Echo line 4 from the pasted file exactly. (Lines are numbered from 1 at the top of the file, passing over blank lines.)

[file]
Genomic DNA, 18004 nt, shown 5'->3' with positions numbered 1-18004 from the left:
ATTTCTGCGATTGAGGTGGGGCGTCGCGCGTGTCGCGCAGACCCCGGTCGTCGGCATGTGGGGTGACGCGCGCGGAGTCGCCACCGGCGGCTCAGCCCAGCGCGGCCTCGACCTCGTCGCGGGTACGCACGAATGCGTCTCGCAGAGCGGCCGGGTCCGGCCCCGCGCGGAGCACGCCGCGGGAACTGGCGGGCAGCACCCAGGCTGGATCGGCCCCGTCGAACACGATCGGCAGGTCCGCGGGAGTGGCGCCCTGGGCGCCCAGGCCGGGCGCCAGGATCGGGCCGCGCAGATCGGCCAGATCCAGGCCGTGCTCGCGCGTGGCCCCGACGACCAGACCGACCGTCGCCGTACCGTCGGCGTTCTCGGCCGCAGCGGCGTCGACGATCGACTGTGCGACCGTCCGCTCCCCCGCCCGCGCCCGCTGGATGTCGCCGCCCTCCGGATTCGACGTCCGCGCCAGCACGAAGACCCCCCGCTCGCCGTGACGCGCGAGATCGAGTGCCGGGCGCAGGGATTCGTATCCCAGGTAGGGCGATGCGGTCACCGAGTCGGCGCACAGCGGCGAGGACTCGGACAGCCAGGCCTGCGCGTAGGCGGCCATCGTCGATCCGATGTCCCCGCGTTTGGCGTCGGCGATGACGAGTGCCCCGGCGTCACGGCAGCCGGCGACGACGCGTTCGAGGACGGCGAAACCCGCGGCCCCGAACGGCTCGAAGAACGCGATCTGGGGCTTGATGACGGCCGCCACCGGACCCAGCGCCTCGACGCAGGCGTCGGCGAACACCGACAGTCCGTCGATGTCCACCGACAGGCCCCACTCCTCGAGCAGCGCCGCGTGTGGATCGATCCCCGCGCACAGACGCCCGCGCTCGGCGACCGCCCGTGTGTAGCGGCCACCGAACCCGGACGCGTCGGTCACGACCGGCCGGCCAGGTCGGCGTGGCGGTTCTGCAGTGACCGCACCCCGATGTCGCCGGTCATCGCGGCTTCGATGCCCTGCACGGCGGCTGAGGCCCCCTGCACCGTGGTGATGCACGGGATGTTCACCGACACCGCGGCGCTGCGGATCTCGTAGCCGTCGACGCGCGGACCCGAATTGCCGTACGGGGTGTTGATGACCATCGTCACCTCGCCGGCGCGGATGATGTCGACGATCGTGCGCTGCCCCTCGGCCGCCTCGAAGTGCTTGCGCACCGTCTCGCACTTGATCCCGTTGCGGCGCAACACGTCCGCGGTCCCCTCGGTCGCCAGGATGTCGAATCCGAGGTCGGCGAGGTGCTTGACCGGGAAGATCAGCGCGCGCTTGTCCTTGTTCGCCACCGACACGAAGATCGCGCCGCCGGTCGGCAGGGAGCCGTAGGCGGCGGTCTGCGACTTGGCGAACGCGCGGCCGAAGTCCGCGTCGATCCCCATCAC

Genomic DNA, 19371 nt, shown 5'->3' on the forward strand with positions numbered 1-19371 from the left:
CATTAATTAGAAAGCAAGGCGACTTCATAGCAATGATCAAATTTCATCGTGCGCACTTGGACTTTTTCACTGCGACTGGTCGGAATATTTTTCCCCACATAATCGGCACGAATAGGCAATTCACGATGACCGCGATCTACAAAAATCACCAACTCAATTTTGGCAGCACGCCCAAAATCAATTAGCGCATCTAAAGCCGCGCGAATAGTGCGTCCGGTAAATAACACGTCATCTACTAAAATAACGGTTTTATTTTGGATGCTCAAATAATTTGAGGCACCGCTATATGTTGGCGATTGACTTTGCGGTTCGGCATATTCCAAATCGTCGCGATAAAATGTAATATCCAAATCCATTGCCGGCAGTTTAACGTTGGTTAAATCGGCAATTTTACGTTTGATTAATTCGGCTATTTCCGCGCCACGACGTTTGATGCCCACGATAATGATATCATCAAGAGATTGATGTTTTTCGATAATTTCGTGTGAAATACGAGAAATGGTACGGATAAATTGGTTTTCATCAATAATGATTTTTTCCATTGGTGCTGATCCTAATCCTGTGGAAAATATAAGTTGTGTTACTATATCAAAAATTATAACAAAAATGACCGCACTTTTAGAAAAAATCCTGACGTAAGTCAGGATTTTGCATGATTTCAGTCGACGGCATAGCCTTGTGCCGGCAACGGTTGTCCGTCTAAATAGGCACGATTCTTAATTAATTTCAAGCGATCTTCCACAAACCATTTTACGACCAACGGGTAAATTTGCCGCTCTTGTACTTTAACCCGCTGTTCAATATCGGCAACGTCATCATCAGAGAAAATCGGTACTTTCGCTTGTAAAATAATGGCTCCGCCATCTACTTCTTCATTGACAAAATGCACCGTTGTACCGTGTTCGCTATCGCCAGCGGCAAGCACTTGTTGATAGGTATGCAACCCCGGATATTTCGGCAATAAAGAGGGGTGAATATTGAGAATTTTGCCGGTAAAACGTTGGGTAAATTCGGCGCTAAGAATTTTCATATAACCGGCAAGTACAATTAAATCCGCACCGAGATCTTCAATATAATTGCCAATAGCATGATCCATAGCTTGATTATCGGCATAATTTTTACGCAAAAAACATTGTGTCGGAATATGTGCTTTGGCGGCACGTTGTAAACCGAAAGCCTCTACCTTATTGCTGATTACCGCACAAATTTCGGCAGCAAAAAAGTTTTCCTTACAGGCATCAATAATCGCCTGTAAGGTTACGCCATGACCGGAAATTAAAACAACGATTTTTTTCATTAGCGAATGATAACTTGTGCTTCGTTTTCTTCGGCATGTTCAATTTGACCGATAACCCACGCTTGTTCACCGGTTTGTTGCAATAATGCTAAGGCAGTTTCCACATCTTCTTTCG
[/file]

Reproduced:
CATTAATTAGAAAGCAAGGCGACTTCATAGCAATGATCAAATTTCATCGTGCGCACTTGGACTTTTTCACTGCGACTGGTCGGAATATTTTTCCCCACATAATCGGCACGAATAGGCAATTCACGATGACCGCGATCTACAAAAATCACCAACTCAATTTTGGCAGCACGCCCAAAATCAATTAGCGCATCTAAAGCCGCGCGAATAGTGCGTCCGGTAAATAACACGTCATCTACTAAAATAACGGTTTTATTTTGGATGCTCAAATAATTTGAGGCACCGCTATATGTTGGCGATTGACTTTGCGGTTCGGCATATTCCAAATCGTCGCGATAAAATGTAATATCCAAATCCATTGCCGGCAGTTTAACGTTGGTTAAATCGGCAATTTTACGTTTGATTAATTCGGCTATTTCCGCGCCACGACGTTTGATGCCCACGATAATGATATCATCAAGAGATTGATGTTTTTCGATAATTTCGTGTGAAATACGAGAAATGGTACGGATAAATTGGTTTTCATCAATAATGATTTTTTCCATTGGTGCTGATCCTAATCCTGTGGAAAATATAAGTTGTGTTACTATATCAAAAATTATAACAAAAATGACCGCACTTTTAGAAAAAATCCTGACGTAAGTCAGGATTTTGCATGATTTCAGTCGACGGCATAGCCTTGTGCCGGCAACGGTTGTCCGTCTAAATAGGCACGATTCTTAATTAATTTCAAGCGATCTTCCACAAACCATTTTACGACCAACGGGTAAATTTGCCGCTCTTGTACTTTAACCCGCTGTTCAATATCGGCAACGTCATCATCAGAGAAAATCGGTACTTTCGCTTGTAAAATAATGGCTCCGCCATCTACTTCTTCATTGACAAAATGCACCGTTGTACCGTGTTCGCTATCGCCAGCGGCAAGCACTTGTTGATAGGTATGCAACCCCGGATATTTCGGCAATAAAGAGGGGTGAATATTGAGAATTTTGCCGGTAAAACGTTGGGTAAATTCGGCGCTAAGAATTTTCATATAACCGGCAAGTACAATTAAATCCGCACCGAGATCTTCAATATAATTGCCAATAGCATGATCCATAGCTTGATTATCGGCATAATTTTTACGCAAAAAACATTGTGTCGGAATATGTGCTTTGGCGGCACGTTGTAAACCGAAAGCCTCTACCTTATTGCTGATTACCGCACAAATTTCGGCAGCAAAAAAGTTTTCCTTACAGGCATCAATAATCGCCTGTAAGGTTACGCCATGACCGGAAATTAAAACAACGATTTTTTTCATTAGCGAATGATAACTTGTGCTTCGTTTTCTTCGGCATGTTCAATTTGACCGATAACCCACGCTTGTTCACCGGTTTGTTGCAATAATGCTAAGGCAGTTTCCACATCTTCTTTCG